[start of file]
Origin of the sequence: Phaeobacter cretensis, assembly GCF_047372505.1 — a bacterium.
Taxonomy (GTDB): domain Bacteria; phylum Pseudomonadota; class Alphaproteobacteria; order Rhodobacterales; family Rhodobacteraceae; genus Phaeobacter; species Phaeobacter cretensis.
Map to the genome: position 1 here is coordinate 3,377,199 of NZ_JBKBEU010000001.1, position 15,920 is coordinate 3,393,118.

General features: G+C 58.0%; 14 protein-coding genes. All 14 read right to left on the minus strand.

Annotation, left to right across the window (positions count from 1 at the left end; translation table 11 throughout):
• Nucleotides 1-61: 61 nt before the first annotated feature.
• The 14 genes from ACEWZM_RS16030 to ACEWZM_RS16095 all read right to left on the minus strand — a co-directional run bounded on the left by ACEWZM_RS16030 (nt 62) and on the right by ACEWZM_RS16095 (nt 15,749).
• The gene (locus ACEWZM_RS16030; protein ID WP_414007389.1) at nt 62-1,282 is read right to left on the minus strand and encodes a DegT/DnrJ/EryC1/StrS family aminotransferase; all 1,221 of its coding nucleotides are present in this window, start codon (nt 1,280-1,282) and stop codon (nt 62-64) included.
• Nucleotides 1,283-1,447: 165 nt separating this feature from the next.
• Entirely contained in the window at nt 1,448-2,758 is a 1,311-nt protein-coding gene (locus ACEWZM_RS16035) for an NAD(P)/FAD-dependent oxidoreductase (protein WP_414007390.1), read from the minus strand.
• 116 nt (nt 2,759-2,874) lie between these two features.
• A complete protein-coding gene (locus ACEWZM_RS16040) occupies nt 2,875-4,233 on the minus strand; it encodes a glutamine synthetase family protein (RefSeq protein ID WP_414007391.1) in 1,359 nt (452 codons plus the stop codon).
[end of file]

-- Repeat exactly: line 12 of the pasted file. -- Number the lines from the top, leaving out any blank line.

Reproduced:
• A complete protein-coding gene (locus ACEWZM_RS16040) occupies nt 2,875-4,233 on the minus strand; it encodes a glutamine synthetase family protein (RefSeq protein ID WP_414007391.1) in 1,359 nt (452 codons plus the stop codon).